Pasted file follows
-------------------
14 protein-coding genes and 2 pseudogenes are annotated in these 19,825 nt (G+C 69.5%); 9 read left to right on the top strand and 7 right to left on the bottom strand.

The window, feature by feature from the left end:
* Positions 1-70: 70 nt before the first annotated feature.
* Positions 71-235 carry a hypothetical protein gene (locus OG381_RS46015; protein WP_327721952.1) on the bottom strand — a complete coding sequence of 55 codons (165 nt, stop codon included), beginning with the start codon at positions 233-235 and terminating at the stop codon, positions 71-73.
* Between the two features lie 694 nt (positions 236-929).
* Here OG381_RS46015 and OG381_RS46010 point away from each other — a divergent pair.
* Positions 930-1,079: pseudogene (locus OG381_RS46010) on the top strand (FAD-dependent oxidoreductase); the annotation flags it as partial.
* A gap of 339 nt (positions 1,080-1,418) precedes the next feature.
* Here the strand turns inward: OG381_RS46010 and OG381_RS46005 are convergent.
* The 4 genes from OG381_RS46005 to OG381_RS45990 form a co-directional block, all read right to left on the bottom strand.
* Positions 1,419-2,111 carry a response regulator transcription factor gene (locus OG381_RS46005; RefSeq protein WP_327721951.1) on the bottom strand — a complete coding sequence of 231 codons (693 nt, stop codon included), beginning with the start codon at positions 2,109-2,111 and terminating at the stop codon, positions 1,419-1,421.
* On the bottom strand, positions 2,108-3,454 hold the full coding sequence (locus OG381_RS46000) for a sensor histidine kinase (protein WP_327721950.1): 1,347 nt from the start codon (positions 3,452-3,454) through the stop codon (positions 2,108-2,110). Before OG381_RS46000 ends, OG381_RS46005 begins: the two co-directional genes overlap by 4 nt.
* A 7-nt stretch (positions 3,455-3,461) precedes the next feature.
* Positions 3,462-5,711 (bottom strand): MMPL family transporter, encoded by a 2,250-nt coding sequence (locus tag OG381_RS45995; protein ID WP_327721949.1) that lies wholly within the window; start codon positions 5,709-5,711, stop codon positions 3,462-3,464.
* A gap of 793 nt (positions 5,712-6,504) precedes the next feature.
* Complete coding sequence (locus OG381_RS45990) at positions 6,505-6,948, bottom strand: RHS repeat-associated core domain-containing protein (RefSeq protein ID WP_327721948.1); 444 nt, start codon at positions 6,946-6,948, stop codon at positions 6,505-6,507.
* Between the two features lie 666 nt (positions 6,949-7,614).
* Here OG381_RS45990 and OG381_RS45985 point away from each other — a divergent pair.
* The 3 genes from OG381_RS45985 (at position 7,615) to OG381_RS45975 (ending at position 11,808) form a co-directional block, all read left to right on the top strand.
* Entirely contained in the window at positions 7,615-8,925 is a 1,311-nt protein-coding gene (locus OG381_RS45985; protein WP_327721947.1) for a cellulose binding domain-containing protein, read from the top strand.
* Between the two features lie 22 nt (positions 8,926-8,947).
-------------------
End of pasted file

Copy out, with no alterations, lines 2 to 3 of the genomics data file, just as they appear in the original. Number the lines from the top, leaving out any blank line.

The window, feature by feature from the left end:
* Positions 1-70: 70 nt before the first annotated feature.